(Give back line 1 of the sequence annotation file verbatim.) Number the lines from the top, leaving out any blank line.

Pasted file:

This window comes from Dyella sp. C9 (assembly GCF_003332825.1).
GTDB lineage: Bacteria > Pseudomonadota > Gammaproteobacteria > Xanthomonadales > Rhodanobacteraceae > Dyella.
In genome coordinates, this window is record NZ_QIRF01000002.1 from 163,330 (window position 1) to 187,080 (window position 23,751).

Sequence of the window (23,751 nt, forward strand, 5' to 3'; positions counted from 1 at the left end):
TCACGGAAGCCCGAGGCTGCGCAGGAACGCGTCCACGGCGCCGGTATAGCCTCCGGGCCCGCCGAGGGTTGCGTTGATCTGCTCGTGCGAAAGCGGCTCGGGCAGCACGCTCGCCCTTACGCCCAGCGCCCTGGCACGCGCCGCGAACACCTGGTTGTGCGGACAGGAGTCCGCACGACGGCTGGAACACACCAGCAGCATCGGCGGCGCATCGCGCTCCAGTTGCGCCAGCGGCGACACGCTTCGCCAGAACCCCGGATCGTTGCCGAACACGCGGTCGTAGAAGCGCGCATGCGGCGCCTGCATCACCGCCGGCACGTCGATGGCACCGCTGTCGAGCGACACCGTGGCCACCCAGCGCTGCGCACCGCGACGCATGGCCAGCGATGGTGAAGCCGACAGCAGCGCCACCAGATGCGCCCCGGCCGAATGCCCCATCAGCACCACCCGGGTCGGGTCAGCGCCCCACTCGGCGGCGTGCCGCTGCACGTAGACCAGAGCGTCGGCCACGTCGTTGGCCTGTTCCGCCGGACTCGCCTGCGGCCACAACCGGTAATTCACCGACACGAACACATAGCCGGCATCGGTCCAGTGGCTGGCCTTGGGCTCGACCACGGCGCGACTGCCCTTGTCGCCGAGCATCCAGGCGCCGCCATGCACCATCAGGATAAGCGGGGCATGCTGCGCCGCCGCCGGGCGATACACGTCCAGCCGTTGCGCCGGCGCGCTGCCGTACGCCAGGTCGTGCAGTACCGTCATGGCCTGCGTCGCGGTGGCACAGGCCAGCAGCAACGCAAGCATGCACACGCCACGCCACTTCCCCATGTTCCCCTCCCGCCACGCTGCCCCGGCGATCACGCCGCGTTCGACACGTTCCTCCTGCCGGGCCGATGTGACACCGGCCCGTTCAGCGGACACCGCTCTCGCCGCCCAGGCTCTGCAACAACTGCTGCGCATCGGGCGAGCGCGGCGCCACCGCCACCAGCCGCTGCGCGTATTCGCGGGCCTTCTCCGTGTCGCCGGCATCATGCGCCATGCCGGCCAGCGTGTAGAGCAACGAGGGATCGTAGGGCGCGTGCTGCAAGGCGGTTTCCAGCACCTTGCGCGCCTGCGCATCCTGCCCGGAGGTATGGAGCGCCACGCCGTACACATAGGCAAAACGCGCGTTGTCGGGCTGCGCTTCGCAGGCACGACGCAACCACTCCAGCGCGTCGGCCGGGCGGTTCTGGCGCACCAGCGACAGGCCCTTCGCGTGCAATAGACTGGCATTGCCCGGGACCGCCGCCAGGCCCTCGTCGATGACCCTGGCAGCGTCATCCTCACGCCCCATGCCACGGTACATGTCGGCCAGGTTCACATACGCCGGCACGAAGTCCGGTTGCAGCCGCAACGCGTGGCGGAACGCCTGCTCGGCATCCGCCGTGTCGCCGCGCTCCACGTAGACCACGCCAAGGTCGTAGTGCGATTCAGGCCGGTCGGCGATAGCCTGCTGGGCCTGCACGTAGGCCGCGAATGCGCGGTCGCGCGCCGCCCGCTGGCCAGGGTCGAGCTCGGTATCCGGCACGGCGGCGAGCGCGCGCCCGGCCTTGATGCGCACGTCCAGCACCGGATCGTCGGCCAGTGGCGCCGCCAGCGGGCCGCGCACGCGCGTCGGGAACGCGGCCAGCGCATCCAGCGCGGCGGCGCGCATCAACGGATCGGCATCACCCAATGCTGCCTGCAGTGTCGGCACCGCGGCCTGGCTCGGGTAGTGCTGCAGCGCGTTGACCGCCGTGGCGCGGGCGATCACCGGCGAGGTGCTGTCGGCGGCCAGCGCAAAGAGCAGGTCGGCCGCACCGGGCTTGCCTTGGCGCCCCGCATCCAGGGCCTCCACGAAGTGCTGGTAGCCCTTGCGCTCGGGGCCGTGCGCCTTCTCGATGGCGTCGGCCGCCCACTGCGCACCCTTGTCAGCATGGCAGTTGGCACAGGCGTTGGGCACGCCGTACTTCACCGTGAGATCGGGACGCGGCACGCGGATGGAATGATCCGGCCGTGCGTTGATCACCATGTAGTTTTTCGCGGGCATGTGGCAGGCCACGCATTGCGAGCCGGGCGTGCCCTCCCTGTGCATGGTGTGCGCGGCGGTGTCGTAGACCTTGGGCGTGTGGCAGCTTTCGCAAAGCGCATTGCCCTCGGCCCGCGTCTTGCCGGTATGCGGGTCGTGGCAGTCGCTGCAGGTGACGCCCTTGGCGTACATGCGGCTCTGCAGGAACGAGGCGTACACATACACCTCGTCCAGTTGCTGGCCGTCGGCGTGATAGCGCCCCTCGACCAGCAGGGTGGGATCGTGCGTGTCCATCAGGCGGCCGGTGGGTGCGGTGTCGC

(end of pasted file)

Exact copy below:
This window comes from Dyella sp. C9 (assembly GCF_003332825.1).